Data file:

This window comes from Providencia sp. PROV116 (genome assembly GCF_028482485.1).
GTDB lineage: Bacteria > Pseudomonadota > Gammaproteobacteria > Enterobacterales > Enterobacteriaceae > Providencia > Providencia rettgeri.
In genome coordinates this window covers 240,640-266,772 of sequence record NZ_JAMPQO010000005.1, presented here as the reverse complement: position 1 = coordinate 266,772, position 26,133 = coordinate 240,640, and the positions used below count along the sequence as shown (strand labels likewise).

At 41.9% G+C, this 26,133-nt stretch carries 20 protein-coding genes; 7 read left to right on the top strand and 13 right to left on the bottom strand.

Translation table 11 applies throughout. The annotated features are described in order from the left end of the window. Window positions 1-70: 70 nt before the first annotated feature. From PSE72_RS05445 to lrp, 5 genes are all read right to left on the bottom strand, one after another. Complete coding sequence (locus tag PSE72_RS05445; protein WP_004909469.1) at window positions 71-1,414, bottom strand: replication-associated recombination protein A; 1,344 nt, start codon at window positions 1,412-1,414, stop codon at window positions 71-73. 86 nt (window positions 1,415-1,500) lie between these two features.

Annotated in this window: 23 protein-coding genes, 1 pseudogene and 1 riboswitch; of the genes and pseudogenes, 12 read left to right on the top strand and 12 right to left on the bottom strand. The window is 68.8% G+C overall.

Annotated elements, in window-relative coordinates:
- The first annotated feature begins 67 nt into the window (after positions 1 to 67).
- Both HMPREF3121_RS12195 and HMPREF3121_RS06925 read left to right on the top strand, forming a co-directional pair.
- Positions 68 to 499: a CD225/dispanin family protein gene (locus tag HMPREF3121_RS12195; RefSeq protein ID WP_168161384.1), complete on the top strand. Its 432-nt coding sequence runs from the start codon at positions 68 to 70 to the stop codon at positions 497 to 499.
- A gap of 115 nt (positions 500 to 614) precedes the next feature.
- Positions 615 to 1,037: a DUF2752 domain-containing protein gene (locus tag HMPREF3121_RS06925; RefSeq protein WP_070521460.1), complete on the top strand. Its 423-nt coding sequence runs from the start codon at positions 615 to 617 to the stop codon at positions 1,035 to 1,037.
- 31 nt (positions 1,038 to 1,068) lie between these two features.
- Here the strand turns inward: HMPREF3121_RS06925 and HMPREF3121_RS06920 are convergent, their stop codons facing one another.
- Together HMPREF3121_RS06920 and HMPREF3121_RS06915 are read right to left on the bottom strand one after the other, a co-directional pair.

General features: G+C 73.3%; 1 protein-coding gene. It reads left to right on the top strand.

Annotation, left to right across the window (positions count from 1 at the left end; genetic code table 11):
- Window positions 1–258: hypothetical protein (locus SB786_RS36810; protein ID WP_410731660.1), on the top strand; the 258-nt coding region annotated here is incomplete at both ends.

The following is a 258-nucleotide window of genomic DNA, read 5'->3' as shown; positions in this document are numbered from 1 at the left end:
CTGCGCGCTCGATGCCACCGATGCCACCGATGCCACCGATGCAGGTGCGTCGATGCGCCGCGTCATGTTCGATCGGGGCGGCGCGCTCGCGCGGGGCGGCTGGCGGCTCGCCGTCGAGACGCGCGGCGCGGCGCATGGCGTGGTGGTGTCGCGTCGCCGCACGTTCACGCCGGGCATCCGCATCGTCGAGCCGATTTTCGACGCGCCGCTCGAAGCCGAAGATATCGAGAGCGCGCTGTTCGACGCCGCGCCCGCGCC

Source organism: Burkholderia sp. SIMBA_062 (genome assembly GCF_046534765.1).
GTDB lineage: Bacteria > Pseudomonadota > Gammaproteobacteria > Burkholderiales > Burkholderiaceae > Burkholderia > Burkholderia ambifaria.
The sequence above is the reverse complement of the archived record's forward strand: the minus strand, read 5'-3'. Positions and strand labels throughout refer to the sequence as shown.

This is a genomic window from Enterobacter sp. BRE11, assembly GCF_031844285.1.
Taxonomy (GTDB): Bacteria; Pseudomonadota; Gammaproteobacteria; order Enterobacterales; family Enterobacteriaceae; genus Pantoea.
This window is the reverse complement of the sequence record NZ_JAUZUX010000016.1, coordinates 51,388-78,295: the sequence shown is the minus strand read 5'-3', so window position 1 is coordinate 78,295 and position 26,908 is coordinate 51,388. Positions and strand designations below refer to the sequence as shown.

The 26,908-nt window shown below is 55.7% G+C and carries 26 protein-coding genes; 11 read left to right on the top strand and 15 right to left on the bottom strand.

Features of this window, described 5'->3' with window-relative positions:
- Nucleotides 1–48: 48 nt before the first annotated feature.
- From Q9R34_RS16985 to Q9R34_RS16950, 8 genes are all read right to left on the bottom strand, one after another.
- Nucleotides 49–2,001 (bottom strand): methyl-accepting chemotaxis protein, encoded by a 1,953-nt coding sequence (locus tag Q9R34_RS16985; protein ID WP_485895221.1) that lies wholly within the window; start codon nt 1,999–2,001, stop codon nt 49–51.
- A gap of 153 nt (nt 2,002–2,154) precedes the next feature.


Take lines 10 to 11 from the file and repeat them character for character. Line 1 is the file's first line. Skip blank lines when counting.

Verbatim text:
- Positions 68 to 499: a CD225/dispanin family protein gene (locus tag HMPREF3121_RS12195; RefSeq protein ID WP_168161384.1), complete on the top strand. Its 432-nt coding sequence runs from the start codon at positions 68 to 70 to the stop codon at positions 497 to 499.
- A gap of 115 nt (positions 500 to 614) precedes the next feature.